En Español

Q. Who is Mr. Smarty Plants?

A: There are those who suspect Wildflower Center volunteers are the culpable and capable culprits. Yet, others think staff members play some, albeit small, role. You can torture us with your plant questions, but we will never reveal the Green Guru's secret identity.

Help us grow by giving to the Plant Database Fund or by becoming a member

Did you know you can access the Native Plant Information Network with your web-enabled smartphone?

Share

Ask Mr. Smarty Plants

Ask Mr. Smarty Plants is a free service provided by the staff and volunteers at the Lady Bird Johnson Wildflower Center.

Search Smarty Plants
    
 
See a list of all Smarty Plants questions

Please forgive us, but Mr. Smarty Plants has been overwhelmed by a flood of mail and must take a break for awhile to catch up. We hope to be accepting new questions again soon. Thank you!

Need help with plant identification, visit the plant identification page.

 
rate this answer
Not Yet Rated

Monday - June 03, 2013

From: Louisville, KY
Region: Mid-Atlantic
Topic: Non-Natives, Diseases and Disorders, Trees
Title: Problems with non-native Callery Pear tree from Louisville KY
Answered by: Barbara Medford

QUESTION:

I have a Cleveland select that has a bark issue. It is on its second season and I just saw this. It looks like the bark is bubbling up kinda and then wants to peel off the main trunk. I have a picture if that would help. Thanks!

ANSWER:

When you said you have a "Cleveland select" we weren't sure if that was a ballplayer or what. Then you said it had a bark issue, so we searched the Internet on "Cleveland select tree" which yielded the information that there is a tree named Pyrus Calleryana (pear tree) which has a cultivar named "Cleveland Select." Another quick Internet search revealed that Pyrus calleryana is native to China and Japan. The Lady Bird Johnson Wildflower Center, home of Mr. Smarty Plants, is dedicated to the growth, propagation and protection of plants native not only to North America but to the area in which that plant is being grown, so we can't help you with this problem.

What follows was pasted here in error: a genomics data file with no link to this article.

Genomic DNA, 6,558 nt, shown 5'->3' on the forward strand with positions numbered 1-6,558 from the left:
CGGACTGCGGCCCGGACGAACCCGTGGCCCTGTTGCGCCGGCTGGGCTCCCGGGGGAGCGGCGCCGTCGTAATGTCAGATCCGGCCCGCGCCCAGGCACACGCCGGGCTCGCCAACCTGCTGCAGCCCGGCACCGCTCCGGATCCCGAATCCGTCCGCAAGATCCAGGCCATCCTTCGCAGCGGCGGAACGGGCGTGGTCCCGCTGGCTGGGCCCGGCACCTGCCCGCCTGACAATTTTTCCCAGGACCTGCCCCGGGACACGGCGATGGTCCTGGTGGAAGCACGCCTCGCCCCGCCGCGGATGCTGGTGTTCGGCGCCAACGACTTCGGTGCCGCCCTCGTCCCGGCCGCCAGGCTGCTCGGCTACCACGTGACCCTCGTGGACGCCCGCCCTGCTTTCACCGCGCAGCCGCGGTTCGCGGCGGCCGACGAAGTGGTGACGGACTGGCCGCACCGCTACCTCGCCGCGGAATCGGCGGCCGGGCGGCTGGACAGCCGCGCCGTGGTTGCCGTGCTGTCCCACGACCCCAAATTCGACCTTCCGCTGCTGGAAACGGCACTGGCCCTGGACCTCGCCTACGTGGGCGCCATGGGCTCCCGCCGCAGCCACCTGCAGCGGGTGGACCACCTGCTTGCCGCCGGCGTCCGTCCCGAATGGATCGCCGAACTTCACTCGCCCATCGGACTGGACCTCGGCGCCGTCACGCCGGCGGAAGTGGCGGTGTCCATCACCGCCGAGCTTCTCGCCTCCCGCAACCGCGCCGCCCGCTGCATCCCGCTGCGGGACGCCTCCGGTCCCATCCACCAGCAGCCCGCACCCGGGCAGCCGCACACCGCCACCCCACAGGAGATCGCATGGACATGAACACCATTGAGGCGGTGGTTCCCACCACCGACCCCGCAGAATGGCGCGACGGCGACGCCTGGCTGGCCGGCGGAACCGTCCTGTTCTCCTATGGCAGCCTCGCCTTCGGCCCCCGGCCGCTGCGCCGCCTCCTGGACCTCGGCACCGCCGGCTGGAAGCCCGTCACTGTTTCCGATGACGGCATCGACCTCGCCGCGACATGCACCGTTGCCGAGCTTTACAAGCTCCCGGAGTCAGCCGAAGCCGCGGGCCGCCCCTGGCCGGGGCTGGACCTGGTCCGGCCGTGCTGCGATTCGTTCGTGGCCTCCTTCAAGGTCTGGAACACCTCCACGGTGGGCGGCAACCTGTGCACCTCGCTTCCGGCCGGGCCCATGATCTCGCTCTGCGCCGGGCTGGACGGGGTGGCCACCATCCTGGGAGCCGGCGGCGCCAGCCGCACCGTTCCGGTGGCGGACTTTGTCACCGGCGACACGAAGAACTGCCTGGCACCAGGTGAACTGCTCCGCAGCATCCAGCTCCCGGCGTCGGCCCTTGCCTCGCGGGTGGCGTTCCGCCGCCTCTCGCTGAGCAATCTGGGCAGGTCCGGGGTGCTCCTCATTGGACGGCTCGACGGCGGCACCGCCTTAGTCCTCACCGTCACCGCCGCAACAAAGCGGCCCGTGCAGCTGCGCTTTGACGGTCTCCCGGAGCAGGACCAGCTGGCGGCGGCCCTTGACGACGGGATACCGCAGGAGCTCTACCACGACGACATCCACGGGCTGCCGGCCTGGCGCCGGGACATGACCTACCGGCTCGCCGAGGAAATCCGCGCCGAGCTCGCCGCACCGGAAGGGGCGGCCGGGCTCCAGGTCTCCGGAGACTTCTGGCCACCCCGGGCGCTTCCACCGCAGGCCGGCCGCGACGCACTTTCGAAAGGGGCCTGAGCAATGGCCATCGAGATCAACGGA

From Ohio State University this article Pyrus  calleryana will give you some information on the tree. We would suggest you either contact a local registered arborist or the University of Kentucky Cooperative Extension Office for Jefferson County.

Oh, and sorry, we no longer are able to accept pictures.

 

More Diseases and Disorders Questions

Control of Fusarium wilt on Wax Myrtle
March 05, 2011 - Do you have any new reports on how to control the Fusarium Wilt disease to Wax Myrtle Plants?
view the full question and answer

Chipmunk in the garden.
August 27, 2008 - Hi Mr. Smarty Plants, I have a rogue chipmunk this year (never had one before doing this) who is eating roots and digging holes in all my plant containers. I have tried Plant Skyd (excellent deer r...
view the full question and answer

Newly planted anacacho leaf browning
October 15, 2007 - I have just put my anacacho orchid into the ground and its leaves are turning brown and falling off. Is that normal for this time of year, or have I shocked it? What can I do to ensure its health?
view the full question and answer

Possible reasons for death of Wax Myrtle (Morella cerifera) in Austin
April 04, 2006 - Several wax myrtles in my neighborhood appear to have died. Should we have the soil or tree checked for fungus, or should we atrribute the death to freeze or age of the trees?
view the full question and answer

Leaves browning on non-native willow from in Cumbla PA
July 10, 2011 - We recently planted a willow tree. A lot of the leaves turned yellow and some turned brown, but it is also getting some new buds. my question is, should I take the dead leaves off or leave them there...
view the full question and answer

Support the Wildflower Center by Donating Online or Becoming a Member today.
E-NEWSLETTER | BECOME A MEMBER | DONATE NOW | MEDIA | SITEMAP | STAFF
© 2016 Lady Bird Johnson Wildflower Center